Wednesday, February 03, 2016

Some Hotel Sewing Goodness!

This is what is in front of me tonight.

My pieces and parts for the plus blocks I am making in the APQ Quilt-Along with American Patchwork & Quilting Magazine.

Are you in on it too?

You can do any kind of a block with an obvious + in it, and there are plenty of ideas in the current issue of American Patchwork & Quilting, and Quilts & More magazines.

I wrote about my participation and about the Quilt Along in this post.

Strip sets were sewm over the past few trips up to the cabin, and I used my acccquilt studio to subcut my strip sets so the units are ready to sew together.

They traveled with me to Texas and Alabama in zip lock bags ready for a night of hotel sewing.

Last night upon my arrival to Gulf Shores, Alabama, I really thought I would just throw myself on the bed and call it an early night, but after about a 20 minute rest, I got very curious to see what was IN that familiar little black box that was perched on the bench at the end of my bed.

Oh, I knew what was in the box…

But I didn’t expect to see a bright turquoise foot pedal when I opened the lid!

From there I found my second wind.  TURQUOISE!  It’s a TURQUOISE featherweight!

The first thing that has to happen when I sit down at any machine is to test the seam allowance.


After-market foot with guide.

I tried to get a better photo, but my camera was just not dealing with the hotel lighting so I hope you can see what I am referring to here.

This popular foot (Usually found on Janome machines and others) with a guide is just too wide to have my units come out the size I need.  It does not give a 1/4'' seam on a featherweight.

I needed to match my seam from this machine to the seam I was getting with my home machine.

I used my little seam guide and placed the hotel room key in FRONT of this foot because the foot is too wide for the guide to go where it really needs to go.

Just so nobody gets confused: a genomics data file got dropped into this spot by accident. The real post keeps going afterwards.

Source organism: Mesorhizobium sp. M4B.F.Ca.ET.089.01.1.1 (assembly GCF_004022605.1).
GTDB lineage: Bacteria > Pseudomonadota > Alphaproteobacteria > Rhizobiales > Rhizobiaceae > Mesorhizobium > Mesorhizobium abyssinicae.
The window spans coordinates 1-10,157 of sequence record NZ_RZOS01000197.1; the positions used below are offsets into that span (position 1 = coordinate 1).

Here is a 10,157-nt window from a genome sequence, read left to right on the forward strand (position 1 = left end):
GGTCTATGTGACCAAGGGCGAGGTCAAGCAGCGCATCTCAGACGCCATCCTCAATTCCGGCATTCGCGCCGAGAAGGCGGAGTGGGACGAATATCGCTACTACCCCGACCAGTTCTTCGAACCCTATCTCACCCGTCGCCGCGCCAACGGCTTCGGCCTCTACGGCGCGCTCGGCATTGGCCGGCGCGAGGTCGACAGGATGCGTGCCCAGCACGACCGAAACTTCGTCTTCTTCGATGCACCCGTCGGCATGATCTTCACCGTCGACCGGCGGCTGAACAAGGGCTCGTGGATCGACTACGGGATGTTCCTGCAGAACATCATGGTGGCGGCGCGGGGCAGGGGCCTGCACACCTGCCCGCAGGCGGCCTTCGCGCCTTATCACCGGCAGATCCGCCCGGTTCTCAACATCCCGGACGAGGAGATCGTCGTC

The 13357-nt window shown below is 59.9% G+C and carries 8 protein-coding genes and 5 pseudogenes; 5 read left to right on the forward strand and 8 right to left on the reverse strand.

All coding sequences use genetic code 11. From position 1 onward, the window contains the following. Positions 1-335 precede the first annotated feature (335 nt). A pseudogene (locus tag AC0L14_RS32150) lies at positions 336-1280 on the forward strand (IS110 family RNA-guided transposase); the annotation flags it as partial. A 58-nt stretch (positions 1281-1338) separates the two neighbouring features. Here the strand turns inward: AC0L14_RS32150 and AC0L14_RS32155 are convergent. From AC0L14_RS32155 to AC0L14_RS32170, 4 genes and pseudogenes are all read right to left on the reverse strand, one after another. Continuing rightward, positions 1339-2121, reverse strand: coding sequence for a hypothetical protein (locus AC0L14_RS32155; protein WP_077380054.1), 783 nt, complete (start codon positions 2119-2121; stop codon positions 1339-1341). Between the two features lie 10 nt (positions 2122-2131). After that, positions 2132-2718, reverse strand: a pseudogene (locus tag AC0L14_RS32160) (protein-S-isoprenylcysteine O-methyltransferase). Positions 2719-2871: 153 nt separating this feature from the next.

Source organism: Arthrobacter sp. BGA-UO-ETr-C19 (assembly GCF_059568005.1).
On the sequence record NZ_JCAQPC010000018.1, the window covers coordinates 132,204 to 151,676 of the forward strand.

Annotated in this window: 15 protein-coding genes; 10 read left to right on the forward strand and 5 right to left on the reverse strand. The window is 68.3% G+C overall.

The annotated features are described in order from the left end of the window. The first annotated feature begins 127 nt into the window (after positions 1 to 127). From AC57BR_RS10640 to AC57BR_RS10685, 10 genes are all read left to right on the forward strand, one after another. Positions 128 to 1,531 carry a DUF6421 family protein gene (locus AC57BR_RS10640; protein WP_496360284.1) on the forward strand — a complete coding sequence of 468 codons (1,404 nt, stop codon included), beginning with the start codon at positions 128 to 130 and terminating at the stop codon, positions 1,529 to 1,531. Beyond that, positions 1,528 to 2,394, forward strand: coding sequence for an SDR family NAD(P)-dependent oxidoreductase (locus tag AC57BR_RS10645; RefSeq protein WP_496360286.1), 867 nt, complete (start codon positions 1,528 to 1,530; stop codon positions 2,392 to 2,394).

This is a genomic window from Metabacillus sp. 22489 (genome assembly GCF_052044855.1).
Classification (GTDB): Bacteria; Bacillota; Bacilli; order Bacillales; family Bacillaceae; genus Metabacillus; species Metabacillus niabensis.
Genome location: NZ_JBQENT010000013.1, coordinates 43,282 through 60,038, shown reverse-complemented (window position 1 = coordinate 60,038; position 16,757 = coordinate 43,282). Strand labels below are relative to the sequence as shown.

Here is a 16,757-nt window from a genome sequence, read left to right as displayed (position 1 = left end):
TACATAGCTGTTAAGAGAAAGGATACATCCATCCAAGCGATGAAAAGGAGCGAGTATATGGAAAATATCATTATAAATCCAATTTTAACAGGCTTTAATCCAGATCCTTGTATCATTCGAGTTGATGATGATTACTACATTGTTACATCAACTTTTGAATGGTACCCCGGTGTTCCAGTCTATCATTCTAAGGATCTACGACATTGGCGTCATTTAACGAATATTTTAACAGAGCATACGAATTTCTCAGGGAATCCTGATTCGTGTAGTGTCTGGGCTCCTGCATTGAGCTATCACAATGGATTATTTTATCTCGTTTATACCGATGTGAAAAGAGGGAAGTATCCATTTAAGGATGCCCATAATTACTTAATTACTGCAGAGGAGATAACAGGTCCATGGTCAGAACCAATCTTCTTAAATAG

Can you see where the guide falls?

Sorry about the poor photo, but you can really see how running the fabric all the way to the guide would be over kill.

I really do prefer to sew with the original foot that came with a vintage machine because the foot works well with the feed dogs it was meant to go with.  I don’t mind a foot that is narrower than 1/4’’, in fact I PREFER it so that the fabric goes beyond the foot, up against my sticky seam guide and that way I KNOW I am sewing where I am supposed to, because I can see the fabric as it goes along the side of the guide on the machine bed.

A stationary guide also does not go up and down with the presser foot, nor does it wiggle side to side like a presser foot does. 

I think of it this way:

Does a woodworker put a guide on a moving saw blade, allowing it to go up and down with the blade as it cuts wood?  I’ve not seen that, but I have seen stationary jigs attached to the saw table to run the wood against to get a straight cut.

Same thing with sewing.  I want my guide on the machine bed…non-moving.  I want to see my fabric up against it, instead of being hidden underneath a foot that is not only too wide to give me the seam that I need, but leaving the edge of the fabric invisible when hidden by a flange guide attached to a wiggly foot.


Sewing up a storm!

This is the most beautiful turquoise machine I have ever seen and I am so grateful for it –I can make up for the over sized foot by using my little sticky room key card guide, and I will get these blocks sewn together during evening sew time back at my hotel.

The point of this post is this:  You can sew on ANY machine if you simply do a seam test to be SURE that your units are coming out the same size on the borrowed machine as they are on your home machine.

If the machine has a foot that isn't working for you, use part of a hotel room key with some double stick removable poster tape and mark your machine bed where you need your seam to be so that you do get the results that you want.  TEST TEST TEST!